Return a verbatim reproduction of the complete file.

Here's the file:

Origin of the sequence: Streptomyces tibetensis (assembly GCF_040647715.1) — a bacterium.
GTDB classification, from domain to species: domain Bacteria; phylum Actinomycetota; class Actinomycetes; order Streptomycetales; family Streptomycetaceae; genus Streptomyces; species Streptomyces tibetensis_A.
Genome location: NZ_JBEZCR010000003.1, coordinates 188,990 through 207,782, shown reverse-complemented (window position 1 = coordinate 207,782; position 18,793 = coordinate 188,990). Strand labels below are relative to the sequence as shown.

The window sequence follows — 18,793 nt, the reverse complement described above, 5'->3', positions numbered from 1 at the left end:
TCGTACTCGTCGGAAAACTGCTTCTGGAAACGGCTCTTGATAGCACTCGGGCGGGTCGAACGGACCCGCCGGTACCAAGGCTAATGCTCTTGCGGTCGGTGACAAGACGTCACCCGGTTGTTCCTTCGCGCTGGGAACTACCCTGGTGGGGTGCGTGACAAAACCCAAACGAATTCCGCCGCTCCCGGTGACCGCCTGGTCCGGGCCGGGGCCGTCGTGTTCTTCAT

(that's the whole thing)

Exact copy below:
Origin of the sequence: Streptomyces tibetensis (assembly GCF_040647715.1) — a bacterium.
GTDB classification, from domain to species: domain Bacteria; phylum Actinomycetota; class Actinomycetes; order Streptomycetales; family Streptomycetaceae; genus Streptomyces; species Streptomyces tibetensis_A.
Genome location: NZ_JBEZCR010000003.1, coordinates 188,990 through 207,782, shown reverse-complemented (window position 1 = coordinate 207,782; position 18,793 = coordinate 188,990). Strand labels below are relative to the sequence as shown.

The window sequence follows — 18,793 nt, the reverse complement described above, 5'->3', positions numbered from 1 at the left end:
TCGTACTCGTCGGAAAACTGCTTCTGGAAACGGCTCTTGATAGCACTCGGGCGGGTCGAACGGACCCGCCGGTACCAAGGCTAATGCTCTTGCGGTCGGTGACAAGACGTCACCCGGTTGTTCCTTCGCGCTGGGAACTACCCTGGTGGGGTGCGTGACAAAACCCAAACGAATTCCGCCGCTCCCGGTGACCGCCTGGTCCGGGCCGGGGCCGTCGTGTTCTTCAT